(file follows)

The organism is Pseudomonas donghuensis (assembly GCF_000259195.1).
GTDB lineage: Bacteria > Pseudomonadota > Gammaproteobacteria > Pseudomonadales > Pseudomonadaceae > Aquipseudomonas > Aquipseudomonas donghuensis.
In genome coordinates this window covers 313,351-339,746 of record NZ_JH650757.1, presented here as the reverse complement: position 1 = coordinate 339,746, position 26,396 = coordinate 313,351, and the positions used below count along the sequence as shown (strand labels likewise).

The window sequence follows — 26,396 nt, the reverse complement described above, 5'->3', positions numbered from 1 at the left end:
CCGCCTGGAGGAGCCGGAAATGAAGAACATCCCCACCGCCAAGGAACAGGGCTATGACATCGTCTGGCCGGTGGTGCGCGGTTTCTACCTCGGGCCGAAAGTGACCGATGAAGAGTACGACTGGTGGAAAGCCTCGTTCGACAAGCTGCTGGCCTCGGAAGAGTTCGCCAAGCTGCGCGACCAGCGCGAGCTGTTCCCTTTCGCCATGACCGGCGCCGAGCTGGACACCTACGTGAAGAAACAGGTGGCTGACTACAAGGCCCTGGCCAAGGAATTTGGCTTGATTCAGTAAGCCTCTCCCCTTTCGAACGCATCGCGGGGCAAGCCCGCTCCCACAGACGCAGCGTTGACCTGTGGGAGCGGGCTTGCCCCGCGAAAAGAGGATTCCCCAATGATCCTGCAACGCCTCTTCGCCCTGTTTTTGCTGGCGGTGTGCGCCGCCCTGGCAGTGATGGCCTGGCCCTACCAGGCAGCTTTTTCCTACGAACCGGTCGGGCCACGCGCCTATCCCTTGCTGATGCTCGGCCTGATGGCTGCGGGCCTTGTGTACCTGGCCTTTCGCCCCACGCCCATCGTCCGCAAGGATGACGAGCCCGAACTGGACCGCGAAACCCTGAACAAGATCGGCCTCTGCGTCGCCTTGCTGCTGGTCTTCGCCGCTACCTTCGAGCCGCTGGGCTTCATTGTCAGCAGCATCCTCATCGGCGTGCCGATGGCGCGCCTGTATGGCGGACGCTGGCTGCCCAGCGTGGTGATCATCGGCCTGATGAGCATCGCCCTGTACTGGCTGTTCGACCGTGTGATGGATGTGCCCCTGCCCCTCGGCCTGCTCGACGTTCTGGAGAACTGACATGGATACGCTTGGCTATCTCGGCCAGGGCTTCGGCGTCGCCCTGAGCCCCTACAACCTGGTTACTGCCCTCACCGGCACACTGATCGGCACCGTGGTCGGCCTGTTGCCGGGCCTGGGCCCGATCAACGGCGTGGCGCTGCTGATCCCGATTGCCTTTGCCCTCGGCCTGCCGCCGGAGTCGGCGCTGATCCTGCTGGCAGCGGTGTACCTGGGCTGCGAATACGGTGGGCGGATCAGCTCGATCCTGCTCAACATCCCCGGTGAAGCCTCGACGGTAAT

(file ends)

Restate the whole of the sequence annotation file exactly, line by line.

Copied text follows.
The organism is Pseudomonas donghuensis (assembly GCF_000259195.1).
GTDB lineage: Bacteria > Pseudomonadota > Gammaproteobacteria > Pseudomonadales > Pseudomonadaceae > Aquipseudomonas > Aquipseudomonas donghuensis.
In genome coordinates this window covers 313,351-339,746 of record NZ_JH650757.1, presented here as the reverse complement: position 1 = coordinate 339,746, position 26,396 = coordinate 313,351, and the positions used below count along the sequence as shown (strand labels likewise).

The window sequence follows — 26,396 nt, the reverse complement described above, 5'->3', positions numbered from 1 at the left end:
CCGCCTGGAGGAGCCGGAAATGAAGAACATCCCCACCGCCAAGGAACAGGGCTATGACATCGTCTGGCCGGTGGTGCGCGGTTTCTACCTCGGGCCGAAAGTGACCGATGAAGAGTACGACTGGTGGAAAGCCTCGTTCGACAAGCTGCTGGCCTCGGAAGAGTTCGCCAAGCTGCGCGACCAGCGCGAGCTGTTCCCTTTCGCCATGACCGGCGCCGAGCTGGACACCTACGTGAAGAAACAGGTGGCTGACTACAAGGCCCTGGCCAAGGAATTTGGCTTGATTCAGTAAGCCTCTCCCCTTTCGAACGCATCGCGGGGCAAGCCCGCTCCCACAGACGCAGCGTTGACCTGTGGGAGCGGGCTTGCCCCGCGAAAAGAGGATTCCCCAATGATCCTGCAACGCCTCTTCGCCCTGTTTTTGCTGGCGGTGTGCGCCGCCCTGGCAGTGATGGCCTGGCCCTACCAGGCAGCTTTTTCCTACGAACCGGTCGGGCCACGCGCCTATCCCTTGCTGATGCTCGGCCTGATGGCTGCGGGCCTTGTGTACCTGGCCTTTCGCCCCACGCCCATCGTCCGCAAGGATGACGAGCCCGAACTGGACCGCGAAACCCTGAACAAGATCGGCCTCTGCGTCGCCTTGCTGCTGGTCTTCGCCGCTACCTTCGAGCCGCTGGGCTTCATTGTCAGCAGCATCCTCATCGGCGTGCCGATGGCGCGCCTGTATGGCGGACGCTGGCTGCCCAGCGTGGTGATCATCGGCCTGATGAGCATCGCCCTGTACTGGCTGTTCGACCGTGTGATGGATGTGCCCCTGCCCCTCGGCCTGCTCGACGTTCTGGAGAACTGACATGGATACGCTTGGCTATCTCGGCCAGGGCTTCGGCGTCGCCCTGAGCCCCTACAACCTGGTTACTGCCCTCACCGGCACACTGATCGGCACCGTGGTCGGCCTGTTGCCGGGCCTGGGCCCGATCAACGGCGTGGCGCTGCTGATCCCGATTGCCTTTGCCCTCGGCCTGCCGCCGGAGTCGGCGCTGATCCTGCTGGCAGCGGTGTACCTGGGCTGCGAATACGGTGGGCGGATCAGCTCGATCCTGCTCAACATCCCCGGTGAAGCCTCGACGGTAAT